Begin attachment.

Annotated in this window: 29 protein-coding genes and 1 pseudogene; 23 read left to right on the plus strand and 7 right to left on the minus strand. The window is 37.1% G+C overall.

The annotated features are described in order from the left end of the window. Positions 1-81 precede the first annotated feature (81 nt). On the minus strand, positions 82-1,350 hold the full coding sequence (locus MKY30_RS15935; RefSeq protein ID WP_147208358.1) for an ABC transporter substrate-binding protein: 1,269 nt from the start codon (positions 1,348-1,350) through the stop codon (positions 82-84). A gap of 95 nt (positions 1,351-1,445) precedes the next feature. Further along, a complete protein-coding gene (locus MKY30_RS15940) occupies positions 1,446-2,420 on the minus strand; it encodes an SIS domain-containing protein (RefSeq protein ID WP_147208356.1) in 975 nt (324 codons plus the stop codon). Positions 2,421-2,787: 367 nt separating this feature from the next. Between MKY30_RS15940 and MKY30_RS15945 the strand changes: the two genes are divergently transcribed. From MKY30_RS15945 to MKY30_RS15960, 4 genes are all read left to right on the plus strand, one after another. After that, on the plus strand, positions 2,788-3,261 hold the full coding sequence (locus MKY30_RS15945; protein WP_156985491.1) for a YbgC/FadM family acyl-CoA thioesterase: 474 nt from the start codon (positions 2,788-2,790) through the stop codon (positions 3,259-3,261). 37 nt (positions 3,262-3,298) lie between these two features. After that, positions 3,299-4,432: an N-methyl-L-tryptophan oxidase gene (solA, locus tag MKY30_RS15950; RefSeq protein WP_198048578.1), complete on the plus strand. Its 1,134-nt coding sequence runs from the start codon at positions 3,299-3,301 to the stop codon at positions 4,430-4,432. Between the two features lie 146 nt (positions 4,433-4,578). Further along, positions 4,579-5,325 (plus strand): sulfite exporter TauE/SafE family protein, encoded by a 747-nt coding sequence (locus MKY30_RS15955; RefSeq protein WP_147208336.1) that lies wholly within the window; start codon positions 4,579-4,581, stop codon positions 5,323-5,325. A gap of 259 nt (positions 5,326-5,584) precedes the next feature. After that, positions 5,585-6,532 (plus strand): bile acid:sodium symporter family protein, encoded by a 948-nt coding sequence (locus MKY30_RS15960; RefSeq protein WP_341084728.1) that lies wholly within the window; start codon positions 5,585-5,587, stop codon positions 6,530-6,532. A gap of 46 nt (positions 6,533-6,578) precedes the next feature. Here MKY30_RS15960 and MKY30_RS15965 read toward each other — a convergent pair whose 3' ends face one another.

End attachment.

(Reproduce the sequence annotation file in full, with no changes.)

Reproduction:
Annotated in this window: 29 protein-coding genes and 1 pseudogene; 23 read left to right on the plus strand and 7 right to left on the minus strand. The window is 37.1% G+C overall.

The annotated features are described in order from the left end of the window. Positions 1-81 precede the first annotated feature (81 nt). On the minus strand, positions 82-1,350 hold the full coding sequence (locus MKY30_RS15935; RefSeq protein ID WP_147208358.1) for an ABC transporter substrate-binding protein: 1,269 nt from the start codon (positions 1,348-1,350) through the stop codon (positions 82-84). A gap of 95 nt (positions 1,351-1,445) precedes the next feature. Further along, a complete protein-coding gene (locus MKY30_RS15940) occupies positions 1,446-2,420 on the minus strand; it encodes an SIS domain-containing protein (RefSeq protein ID WP_147208356.1) in 975 nt (324 codons plus the stop codon). Positions 2,421-2,787: 367 nt separating this feature from the next. Between MKY30_RS15940 and MKY30_RS15945 the strand changes: the two genes are divergently transcribed. From MKY30_RS15945 to MKY30_RS15960, 4 genes are all read left to right on the plus strand, one after another. After that, on the plus strand, positions 2,788-3,261 hold the full coding sequence (locus MKY30_RS15945; protein WP_156985491.1) for a YbgC/FadM family acyl-CoA thioesterase: 474 nt from the start codon (positions 2,788-2,790) through the stop codon (positions 3,259-3,261). 37 nt (positions 3,262-3,298) lie between these two features. After that, positions 3,299-4,432: an N-methyl-L-tryptophan oxidase gene (solA, locus tag MKY30_RS15950; RefSeq protein WP_198048578.1), complete on the plus strand. Its 1,134-nt coding sequence runs from the start codon at positions 3,299-3,301 to the stop codon at positions 4,430-4,432. Between the two features lie 146 nt (positions 4,433-4,578). Further along, positions 4,579-5,325 (plus strand): sulfite exporter TauE/SafE family protein, encoded by a 747-nt coding sequence (locus MKY30_RS15955; RefSeq protein WP_147208336.1) that lies wholly within the window; start codon positions 4,579-4,581, stop codon positions 5,323-5,325. A gap of 259 nt (positions 5,326-5,584) precedes the next feature. After that, positions 5,585-6,532 (plus strand): bile acid:sodium symporter family protein, encoded by a 948-nt coding sequence (locus MKY30_RS15960; RefSeq protein WP_341084728.1) that lies wholly within the window; start codon positions 5,585-5,587, stop codon positions 6,530-6,532. A gap of 46 nt (positions 6,533-6,578) precedes the next feature. Here MKY30_RS15960 and MKY30_RS15965 read toward each other — a convergent pair whose 3' ends face one another.